How to Curtail Your Dental Expenses

How to Curtail Your Dental Expenses

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Visits to the dentist can set you back several hundred dollars for just an oral exam and a cleaning. Have two or three cavities filled or seek out other work beyond the basics and your bill can easily top $1,000. Unless you have dental insurance, you could be faced with an expense that you had not reckoned on paying. Here is how you can curtail your dental expenses without giving up on dental visits.

1. See your dentist twice annually. One certain way to keep your dental expenses down is to schedule regular visits to see your dentist. It is the preventive work that he or she does that can help you avoid bigger and more costlier problems later on. The maxim, “pay me now or pay me (big) later,” holds true here.

2. Take care of your teeth. Brush your teeth twice daily — morning and evening — flossing your teeth once daily. Along with your dentist check ups, you can prevent problems from worsening by alerting your doctor the moment you find something odd such as bleeding gums, loose teeth or persistent sores in your mouth.

3. Get dental insurance. If your employer offers dental insurance, sign up for that plan. You may pay a co-pay and have a regular withdrawal from your paycheck to cover your part of the insurance costs. That’s still cheaper than buying it on your own, an expense that can average $125 per month for a family of four.

4. Shop around for service. Without insurance, you need to find dentists that accept cash payments including credit card charges. Though most dentists won’t publish their prices, they’ll furnish same if you ask. Compare rates across the board including for filling cavities, root canals, bridge work and the like. Your dentist also may be willing to negotiate a price especially if you ask.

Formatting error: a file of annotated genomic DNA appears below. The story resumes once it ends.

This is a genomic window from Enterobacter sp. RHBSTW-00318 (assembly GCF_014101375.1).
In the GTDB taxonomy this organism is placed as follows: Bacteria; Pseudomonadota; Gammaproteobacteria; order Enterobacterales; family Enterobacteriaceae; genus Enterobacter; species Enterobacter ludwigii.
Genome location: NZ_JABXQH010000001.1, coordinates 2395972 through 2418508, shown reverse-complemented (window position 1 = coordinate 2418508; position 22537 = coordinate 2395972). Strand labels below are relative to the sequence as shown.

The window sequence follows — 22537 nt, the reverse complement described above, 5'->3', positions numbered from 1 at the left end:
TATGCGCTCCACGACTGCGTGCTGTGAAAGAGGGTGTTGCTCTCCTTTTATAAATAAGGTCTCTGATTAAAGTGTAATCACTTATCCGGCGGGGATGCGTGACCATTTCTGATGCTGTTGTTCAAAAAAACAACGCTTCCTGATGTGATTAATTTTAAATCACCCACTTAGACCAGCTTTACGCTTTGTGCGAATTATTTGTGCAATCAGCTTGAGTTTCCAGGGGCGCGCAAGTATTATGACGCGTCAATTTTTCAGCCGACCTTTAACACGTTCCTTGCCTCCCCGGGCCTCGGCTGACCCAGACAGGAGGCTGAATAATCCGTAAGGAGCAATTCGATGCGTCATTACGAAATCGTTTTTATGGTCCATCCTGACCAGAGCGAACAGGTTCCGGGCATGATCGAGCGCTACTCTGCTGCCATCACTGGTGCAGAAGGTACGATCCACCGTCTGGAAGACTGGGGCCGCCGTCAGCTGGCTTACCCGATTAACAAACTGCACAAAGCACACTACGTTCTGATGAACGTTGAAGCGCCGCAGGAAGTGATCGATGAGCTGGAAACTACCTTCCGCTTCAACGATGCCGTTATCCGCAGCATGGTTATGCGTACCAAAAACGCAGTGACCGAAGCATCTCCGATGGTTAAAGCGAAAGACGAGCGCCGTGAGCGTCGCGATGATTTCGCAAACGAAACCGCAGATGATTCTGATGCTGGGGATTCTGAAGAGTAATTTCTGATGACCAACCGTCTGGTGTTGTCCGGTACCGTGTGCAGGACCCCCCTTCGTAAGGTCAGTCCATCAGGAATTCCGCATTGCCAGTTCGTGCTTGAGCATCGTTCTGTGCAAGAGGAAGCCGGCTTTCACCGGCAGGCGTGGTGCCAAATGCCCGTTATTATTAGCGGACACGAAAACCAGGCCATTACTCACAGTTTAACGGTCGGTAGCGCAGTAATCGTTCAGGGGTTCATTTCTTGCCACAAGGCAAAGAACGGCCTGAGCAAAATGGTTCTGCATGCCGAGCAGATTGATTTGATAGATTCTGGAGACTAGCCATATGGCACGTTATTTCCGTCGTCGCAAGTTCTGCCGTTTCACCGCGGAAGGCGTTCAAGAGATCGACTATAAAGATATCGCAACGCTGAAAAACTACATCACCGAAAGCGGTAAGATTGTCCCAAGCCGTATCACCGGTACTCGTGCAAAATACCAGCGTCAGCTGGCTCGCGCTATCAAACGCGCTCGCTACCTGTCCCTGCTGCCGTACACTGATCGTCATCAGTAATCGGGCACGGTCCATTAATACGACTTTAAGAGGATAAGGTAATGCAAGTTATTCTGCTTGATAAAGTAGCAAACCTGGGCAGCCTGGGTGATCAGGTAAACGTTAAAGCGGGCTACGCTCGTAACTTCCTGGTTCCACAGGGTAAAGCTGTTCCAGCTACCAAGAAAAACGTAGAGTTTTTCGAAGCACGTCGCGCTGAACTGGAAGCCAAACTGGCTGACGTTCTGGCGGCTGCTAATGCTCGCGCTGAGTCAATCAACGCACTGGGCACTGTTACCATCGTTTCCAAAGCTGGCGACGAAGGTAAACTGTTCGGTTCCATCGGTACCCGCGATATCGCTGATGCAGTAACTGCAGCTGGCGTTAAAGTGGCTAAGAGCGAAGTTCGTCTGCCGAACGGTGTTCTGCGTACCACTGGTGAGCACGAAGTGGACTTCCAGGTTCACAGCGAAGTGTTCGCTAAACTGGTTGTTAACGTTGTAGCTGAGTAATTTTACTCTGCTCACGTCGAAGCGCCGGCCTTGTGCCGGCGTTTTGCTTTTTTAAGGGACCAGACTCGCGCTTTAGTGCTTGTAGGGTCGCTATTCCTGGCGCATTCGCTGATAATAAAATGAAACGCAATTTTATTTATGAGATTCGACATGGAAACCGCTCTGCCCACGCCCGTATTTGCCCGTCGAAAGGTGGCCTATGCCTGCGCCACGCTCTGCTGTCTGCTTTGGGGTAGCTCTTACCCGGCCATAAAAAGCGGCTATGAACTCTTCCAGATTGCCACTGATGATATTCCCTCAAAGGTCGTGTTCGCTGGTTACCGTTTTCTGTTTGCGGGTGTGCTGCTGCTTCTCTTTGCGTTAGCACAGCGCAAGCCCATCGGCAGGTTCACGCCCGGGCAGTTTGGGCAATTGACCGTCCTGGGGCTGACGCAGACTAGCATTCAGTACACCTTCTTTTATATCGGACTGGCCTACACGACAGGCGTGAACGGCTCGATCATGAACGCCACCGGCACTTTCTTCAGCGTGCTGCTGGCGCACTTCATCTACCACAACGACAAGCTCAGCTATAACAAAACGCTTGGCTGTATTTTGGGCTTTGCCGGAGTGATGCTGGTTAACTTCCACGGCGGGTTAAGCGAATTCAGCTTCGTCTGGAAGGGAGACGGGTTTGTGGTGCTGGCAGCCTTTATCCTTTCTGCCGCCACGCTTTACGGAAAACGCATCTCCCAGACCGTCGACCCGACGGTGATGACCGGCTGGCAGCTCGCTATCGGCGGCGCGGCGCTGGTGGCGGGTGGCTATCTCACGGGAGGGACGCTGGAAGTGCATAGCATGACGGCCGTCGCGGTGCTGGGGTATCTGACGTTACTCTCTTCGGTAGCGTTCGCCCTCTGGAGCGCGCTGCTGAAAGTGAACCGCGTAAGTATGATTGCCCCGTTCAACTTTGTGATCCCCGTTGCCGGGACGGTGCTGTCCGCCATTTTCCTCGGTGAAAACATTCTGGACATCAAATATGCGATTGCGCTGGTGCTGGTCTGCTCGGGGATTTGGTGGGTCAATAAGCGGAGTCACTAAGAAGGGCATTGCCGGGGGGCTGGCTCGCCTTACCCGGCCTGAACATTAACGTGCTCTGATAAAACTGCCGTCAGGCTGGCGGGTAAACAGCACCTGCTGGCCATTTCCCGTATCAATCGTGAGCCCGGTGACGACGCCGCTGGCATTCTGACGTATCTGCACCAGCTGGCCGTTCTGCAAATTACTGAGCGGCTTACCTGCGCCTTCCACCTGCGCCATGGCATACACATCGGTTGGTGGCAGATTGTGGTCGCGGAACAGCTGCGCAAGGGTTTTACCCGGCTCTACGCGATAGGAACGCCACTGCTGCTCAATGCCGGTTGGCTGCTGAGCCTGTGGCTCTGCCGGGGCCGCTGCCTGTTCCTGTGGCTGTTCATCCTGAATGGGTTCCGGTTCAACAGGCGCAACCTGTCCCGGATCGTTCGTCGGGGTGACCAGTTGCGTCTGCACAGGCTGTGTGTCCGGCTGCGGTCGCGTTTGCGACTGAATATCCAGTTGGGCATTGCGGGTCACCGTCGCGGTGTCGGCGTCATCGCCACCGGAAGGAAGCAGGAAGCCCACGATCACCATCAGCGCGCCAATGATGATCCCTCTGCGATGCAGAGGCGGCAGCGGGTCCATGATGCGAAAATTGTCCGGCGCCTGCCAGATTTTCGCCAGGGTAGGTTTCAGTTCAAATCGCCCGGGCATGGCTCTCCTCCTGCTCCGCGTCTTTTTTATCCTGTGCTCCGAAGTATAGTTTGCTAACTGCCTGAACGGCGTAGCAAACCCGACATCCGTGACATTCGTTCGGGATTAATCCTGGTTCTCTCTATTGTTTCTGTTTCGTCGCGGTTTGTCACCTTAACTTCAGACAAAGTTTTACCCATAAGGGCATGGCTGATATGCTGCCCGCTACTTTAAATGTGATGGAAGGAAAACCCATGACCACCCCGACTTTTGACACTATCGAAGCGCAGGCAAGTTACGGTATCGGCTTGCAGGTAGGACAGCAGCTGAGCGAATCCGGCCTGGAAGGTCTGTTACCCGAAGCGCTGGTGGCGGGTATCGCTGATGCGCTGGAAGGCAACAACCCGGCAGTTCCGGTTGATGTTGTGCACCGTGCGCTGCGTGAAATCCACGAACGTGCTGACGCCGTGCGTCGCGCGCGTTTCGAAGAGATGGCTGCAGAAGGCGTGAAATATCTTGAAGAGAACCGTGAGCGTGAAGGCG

5. Seek discounted rates. Many dentists offer customers a group rate discount if they do not have insurance. You can usually get this rate if you, your spouse and your children use this dentist. Dentists are typically small business owners, not large medical practices, and have some flexibility when it comes to pricing.

6. Budget your dental expenses. Consumers should set aside money for health and dental expenses just as they do for college, retirement, vacation and other expected expenses. You know that you will be hit with expenses each year, therefore make it a habit to save money as you go. You may not be able to curtail your expenses in entirety, but you will be able to anticipate your costs and pay as you go without going into debt.

Special Considerations

If you cannot afford dental visits, your local college may be able to help out, especially one with a school of dentistry. Dental students work with qualified dentist/instructors to learn how to clean teeth, fill cavities, and handle a variety of dental chores. The cost for such patient care services is nominal — you simply agree to be a willing experiment in exchange for receiving low-cost service.

See AlsoHow to Find Affordable Dental Insurance

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